Sunday, October 09, 2011

The Magnificent Kuwait Maritime Museum

After another lovely dinner at the wonderful 10.Oh.8, my husband and I felt that we needed a little walk. This was about two weeks ago, so the weather was not as pleasant as it is now. Plus, it was unusually muggy. Anyhow, we got in the car and drove around Sharq. We decided to see if there was a gallery in the Museum of Modern Art, but something far bigger caught our eye as we made our way down the sandy, bumpy road. There were two large dhows beside a small-ish building. It turned out to be the Maritime Museum, something I have never heard of before. We walked in and were stunned by the building’s modern interior. In general, the museum showcased every element of Kuwait’s past i.e. before the discovery of oil. The set up of the displayed pieces was very well done, with both Arabic and English explanations of each piece. Please excuse the quality of pictures; I took them using my BlackBerry that is great for typing and not much else.

This is the entrance. The large picture is of present-day Sharq

From right to left: A speedometer (used on ships), compass and lantern

A "shamshool" is a basic diving suit. It protected the diver mainly from jellyfish

The "rig'a" which is the ship/dhow's rudder

Pearls and a pearl necklace. The cluster of pearls on the right reminded me of the pearls my family and I collected while we hunted for oysters during low tide. Every pearl we collected was placed in a matchbox.

This is called a "warjiya." It is the most primitive type of boat, made of palm tree branches. The placard read that it is still used in Oman, and that people actually have motors on them, something that I found interesting

Pearl merchant's chest where he placed all the pearls he collected

The museum's interior space

A "manchab" is the vessel that the divers ate from. I realized that that's where the phrase "nchibaw elghada" (lit. they laid down the meal) came from

An hourglass, telescope and sextant

Right: "Fetam" is the nose clip that divers placed on their noses (helps in holding in their breath).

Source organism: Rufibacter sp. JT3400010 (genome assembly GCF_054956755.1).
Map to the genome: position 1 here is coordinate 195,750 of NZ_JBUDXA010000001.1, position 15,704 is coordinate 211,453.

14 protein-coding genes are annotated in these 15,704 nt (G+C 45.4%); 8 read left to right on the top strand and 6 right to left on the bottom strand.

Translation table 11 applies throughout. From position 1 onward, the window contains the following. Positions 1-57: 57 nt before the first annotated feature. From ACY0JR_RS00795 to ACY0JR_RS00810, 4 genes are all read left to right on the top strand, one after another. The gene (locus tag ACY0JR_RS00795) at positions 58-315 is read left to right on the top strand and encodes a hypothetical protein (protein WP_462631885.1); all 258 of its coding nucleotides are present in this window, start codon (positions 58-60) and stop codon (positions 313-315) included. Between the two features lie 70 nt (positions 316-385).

Left: "Khabt" was placed on divers' fingers to protect their fingertips from getting cut by the oysters they pick up

The only parts of the legendary Muhallab boom that survived the Iraqi invasion was its steering wheel and iron spikes. I took a picture of the placard (see below) if you want to read more about the Muhallab's history.

Click here for more information about the Kuwait Maritime Museum and how to get to it. Here's to the men and women of our past:


at 8:30 AM


  1. Blogger Mrs. Baker posted at 12:43 AM  
    Thank you my dearest Erzulie for this beautiful and beautifully written post. We can't wait to go to the Maritime museum. Guess who came running into the room as soon as I started playing the AMAZING bahri songs? He's been a HUGE fan of sea/seamen songs from various cultures since forever (loves Irish Sea Shanties the best as well as Khaleeji like these) He took the song files immediately from me before I even finished listening to the first. Gorgeous and moving music, thank you for spreading the bahri love.

    P.S. Ta3alay, your post reminded me of the time we went to see that sea band a few years ago! :**
  2. Blogger Erzulie posted at 12:39 PM  
    Mrs. Baker: You seriously have to go, I think you'd love it! And I got those tunes from my mom so, no surprise there :P How could I forget our amazing night at Dar Al Athar! I think it was Ferqat Ma3yuf. The energy was great, the music was excellent...zain ma nizalt ma3ahom 3alal masra7! :P

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